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But what will happen?  Will Tyson attack the pole?  Will Dad reach out and grab that little shoulder and stop him?

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And, he’s OFF!  His Mom said he got pretty far up, too.  These photos made me smile and reminded me of several things.  First:  Go for it – take a leap. Because why not?  Second:  Live a little.  And Third:  Have some fun. Be a little weird.  So thanks Tyson for reminding your old aunt to enjoy life a little more.  Keep climbing, kiddo! *

And for my  traveling friends and colleagues:  Admit it – we’ve all wanted to do this.

*Disclaimer: Stunt performed by an untrained kid on an open course.  DO try this at home.  Have medics standing by.  No poles or children were harmed in the making of these pictures.  Use only as directed. Your mileage may vary. Pictures by Mom who was clearly laughing her butt off.

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Send the Elevator Back Down

In 2004, Ed Brill took a chance on me.  He approved my friend Kathleen McGivney and me to speak at Lotusphere 2005, doing a Domino Administration Jumpstart.  Kathleen and I both did presentations as part of our Field Support Engineer jobs and we’d spoken at smaller conferences, but let’s face it, Lotusphere is the big stage for the community we’re in.  Kathleen and I work great as a team and we did so well on that session that we not only presented it that year, but at least twice more, and once did a DDM lab, spoke on AdminP on the ‘big stage’ and we did a few others.  So many that I’ve forgotten. I’ve presented at every Lotusphere since that first one.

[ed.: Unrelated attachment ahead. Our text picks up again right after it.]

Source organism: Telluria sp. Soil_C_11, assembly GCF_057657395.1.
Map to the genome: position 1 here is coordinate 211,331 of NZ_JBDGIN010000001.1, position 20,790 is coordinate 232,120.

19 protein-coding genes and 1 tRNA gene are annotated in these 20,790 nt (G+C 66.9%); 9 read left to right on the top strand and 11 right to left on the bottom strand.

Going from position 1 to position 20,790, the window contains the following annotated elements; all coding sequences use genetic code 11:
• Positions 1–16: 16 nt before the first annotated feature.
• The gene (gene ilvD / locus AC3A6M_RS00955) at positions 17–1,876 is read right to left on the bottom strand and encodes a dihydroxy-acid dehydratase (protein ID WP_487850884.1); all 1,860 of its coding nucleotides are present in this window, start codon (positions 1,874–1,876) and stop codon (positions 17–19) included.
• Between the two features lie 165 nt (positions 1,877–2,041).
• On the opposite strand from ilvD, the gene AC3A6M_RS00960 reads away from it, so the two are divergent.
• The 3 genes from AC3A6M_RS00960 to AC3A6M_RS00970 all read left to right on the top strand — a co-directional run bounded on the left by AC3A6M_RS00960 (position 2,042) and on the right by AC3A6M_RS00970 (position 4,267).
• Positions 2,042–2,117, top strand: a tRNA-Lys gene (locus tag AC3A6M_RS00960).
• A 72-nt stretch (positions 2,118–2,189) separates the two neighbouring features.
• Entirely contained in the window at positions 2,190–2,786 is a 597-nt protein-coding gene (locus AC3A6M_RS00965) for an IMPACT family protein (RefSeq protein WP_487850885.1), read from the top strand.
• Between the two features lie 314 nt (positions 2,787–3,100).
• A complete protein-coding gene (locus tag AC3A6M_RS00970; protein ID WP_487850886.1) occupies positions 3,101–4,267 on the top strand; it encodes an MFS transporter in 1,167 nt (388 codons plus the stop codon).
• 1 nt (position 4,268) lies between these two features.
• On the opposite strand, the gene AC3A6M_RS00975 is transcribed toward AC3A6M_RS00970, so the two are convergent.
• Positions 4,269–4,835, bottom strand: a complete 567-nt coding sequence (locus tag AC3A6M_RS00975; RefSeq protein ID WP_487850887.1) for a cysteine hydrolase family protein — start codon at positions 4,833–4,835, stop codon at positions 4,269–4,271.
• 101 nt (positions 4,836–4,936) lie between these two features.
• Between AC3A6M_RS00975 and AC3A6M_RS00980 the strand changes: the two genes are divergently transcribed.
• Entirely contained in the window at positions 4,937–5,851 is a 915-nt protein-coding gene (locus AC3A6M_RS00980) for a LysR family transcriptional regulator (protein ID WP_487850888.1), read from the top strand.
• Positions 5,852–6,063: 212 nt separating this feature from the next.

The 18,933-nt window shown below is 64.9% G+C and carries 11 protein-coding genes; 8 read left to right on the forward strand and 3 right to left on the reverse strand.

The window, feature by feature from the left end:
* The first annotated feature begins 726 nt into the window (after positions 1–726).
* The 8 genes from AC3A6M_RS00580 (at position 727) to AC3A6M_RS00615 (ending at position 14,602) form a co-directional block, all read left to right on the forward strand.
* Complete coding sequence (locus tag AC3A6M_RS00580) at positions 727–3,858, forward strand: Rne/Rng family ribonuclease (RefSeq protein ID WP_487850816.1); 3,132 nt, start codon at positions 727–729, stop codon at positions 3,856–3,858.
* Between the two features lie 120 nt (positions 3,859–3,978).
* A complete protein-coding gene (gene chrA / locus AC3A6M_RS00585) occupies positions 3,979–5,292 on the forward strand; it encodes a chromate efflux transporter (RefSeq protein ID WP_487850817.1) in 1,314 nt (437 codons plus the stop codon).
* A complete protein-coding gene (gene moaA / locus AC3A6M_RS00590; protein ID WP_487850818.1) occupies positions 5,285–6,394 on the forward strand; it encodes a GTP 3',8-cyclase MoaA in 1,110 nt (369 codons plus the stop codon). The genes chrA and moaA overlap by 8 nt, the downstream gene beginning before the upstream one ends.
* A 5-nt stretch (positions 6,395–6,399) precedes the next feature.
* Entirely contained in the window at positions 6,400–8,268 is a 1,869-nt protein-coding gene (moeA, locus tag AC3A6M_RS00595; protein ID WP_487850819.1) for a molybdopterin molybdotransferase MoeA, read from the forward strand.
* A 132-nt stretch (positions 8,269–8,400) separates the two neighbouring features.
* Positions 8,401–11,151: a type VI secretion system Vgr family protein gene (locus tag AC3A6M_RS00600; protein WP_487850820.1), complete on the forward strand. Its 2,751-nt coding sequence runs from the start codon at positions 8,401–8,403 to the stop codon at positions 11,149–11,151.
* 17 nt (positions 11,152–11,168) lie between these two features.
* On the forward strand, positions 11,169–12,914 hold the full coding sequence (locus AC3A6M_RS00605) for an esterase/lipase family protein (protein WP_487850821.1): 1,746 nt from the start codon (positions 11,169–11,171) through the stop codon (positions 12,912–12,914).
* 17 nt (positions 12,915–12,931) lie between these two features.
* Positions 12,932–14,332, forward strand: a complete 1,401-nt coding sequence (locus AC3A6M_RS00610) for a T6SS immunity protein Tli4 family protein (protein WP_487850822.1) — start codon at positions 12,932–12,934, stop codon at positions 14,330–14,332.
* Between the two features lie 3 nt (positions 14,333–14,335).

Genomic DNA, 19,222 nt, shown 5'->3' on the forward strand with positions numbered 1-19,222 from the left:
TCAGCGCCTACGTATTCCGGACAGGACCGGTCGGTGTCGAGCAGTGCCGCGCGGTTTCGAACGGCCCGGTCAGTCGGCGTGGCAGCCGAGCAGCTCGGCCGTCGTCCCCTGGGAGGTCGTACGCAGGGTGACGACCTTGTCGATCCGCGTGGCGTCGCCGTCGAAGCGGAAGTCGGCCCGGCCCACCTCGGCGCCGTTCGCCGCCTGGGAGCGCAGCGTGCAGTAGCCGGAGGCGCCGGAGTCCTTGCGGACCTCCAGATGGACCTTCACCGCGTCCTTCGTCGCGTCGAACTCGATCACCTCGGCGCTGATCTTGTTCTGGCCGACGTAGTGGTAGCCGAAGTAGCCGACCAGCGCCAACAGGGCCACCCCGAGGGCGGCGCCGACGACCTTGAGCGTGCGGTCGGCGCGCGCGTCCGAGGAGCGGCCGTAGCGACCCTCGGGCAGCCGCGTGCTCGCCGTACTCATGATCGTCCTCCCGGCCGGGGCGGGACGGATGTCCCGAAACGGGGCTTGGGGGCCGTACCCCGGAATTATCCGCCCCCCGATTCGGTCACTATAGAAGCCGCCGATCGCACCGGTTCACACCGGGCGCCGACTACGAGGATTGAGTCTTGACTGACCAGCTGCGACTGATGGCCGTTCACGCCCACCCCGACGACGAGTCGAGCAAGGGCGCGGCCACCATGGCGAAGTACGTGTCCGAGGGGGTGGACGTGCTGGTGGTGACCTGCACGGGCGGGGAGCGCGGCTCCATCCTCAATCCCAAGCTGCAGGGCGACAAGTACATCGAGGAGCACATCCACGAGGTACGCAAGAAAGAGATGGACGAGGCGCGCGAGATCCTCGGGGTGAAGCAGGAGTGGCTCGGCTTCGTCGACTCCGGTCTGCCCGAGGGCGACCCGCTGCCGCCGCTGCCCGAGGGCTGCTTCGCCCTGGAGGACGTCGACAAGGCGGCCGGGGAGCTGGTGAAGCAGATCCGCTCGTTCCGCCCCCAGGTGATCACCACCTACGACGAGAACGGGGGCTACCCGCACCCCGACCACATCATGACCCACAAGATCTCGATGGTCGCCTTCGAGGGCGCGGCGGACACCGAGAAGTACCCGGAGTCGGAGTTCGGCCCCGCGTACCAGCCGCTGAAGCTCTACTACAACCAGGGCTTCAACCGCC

Since then, I’ve teamed up with other external speakers including Jess Stratton and Francie Tanner as well as other IBMers.  Every year, there are posts after and before the show about how to get selected as a speaker, and they all say pretty much the same things.  I won’t repeat those posts, but…..

I will challenge myself and others to do what OGS speaker Kevin Spacey told us a couple of years ago.  If you spoke at IBM Connect this year, send the elevator back down.  You’ve made it to the big stage, now help other speakers who want to make it also.

At GURUPalooza this year, someone asked for the first time speakers to stand up. There were (I think) 10 or so on stage and there were 12 new speakers total out of ± 40 speakers in the BP track.  Included in the rookies were Russ Maher who is by anybody’s definition a professional teacher and presenter, but never at Lotusphere.  I even had one speaker, Sasja Beerendonk who was a first time attendee AND a first time  Lotusphere/Connect presenter whom I met at UKLUG last year.

So before it all goes hazy in your minds and you forget about IBM Connect until next September, do what Ed did for me.  Start planning to send the elevator down to someone who is wanting to make the leap onto the big stage.  Help with the User groups. Speak with a newbie at a user group.  Offer a seat beside you on stage at Connect 2014. Mentor others.  Help write abstracts.  Give back.  Step off the elevator and press the elevator for the ground floor and see who pops up on the floor when it comes back.

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Thank you to the people who made IBM Connect 2013 a hit

I arrived in Orlando this year after driving the 8 hours by choice.  I arrived a day early to get myself ready for what many in the ‘community’ saw as the end of Lotusphere.  I knew it would be stressful for many, including me.  I’m an insider, so I knew the messages that were on the way and wondered how they’d be received.